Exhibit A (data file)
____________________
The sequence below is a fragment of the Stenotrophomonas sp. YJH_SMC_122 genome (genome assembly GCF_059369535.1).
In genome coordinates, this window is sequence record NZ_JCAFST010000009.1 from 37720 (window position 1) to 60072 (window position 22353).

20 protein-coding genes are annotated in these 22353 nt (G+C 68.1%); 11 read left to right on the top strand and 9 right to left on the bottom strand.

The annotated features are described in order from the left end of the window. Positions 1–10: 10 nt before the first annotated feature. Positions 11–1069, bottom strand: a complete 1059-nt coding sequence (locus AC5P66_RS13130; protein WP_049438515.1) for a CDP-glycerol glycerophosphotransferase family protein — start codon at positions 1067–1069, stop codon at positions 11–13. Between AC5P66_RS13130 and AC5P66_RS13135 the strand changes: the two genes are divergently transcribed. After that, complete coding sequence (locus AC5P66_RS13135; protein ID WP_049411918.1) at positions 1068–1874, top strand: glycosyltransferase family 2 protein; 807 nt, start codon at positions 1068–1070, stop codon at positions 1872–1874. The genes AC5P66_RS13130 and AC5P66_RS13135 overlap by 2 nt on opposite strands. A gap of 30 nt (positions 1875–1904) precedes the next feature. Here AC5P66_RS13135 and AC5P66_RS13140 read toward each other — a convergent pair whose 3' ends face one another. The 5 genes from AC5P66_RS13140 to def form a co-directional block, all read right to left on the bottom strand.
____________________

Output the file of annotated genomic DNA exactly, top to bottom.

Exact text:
The sequence below is a fragment of the Stenotrophomonas sp. YJH_SMC_122 genome (genome assembly GCF_059369535.1).
In genome coordinates, this window is sequence record NZ_JCAFST010000009.1 from 37720 (window position 1) to 60072 (window position 22353).

20 protein-coding genes are annotated in these 22353 nt (G+C 68.1%); 11 read left to right on the top strand and 9 right to left on the bottom strand.

The annotated features are described in order from the left end of the window. Positions 1–10: 10 nt before the first annotated feature. Positions 11–1069, bottom strand: a complete 1059-nt coding sequence (locus AC5P66_RS13130; protein WP_049438515.1) for a CDP-glycerol glycerophosphotransferase family protein — start codon at positions 1067–1069, stop codon at positions 11–13. Between AC5P66_RS13130 and AC5P66_RS13135 the strand changes: the two genes are divergently transcribed. After that, complete coding sequence (locus AC5P66_RS13135; protein ID WP_049411918.1) at positions 1068–1874, top strand: glycosyltransferase family 2 protein; 807 nt, start codon at positions 1068–1070, stop codon at positions 1872–1874. The genes AC5P66_RS13130 and AC5P66_RS13135 overlap by 2 nt on opposite strands. A gap of 30 nt (positions 1875–1904) precedes the next feature. Here AC5P66_RS13135 and AC5P66_RS13140 read toward each other — a convergent pair whose 3' ends face one another. The 5 genes from AC5P66_RS13140 to def form a co-directional block, all read right to left on the bottom strand.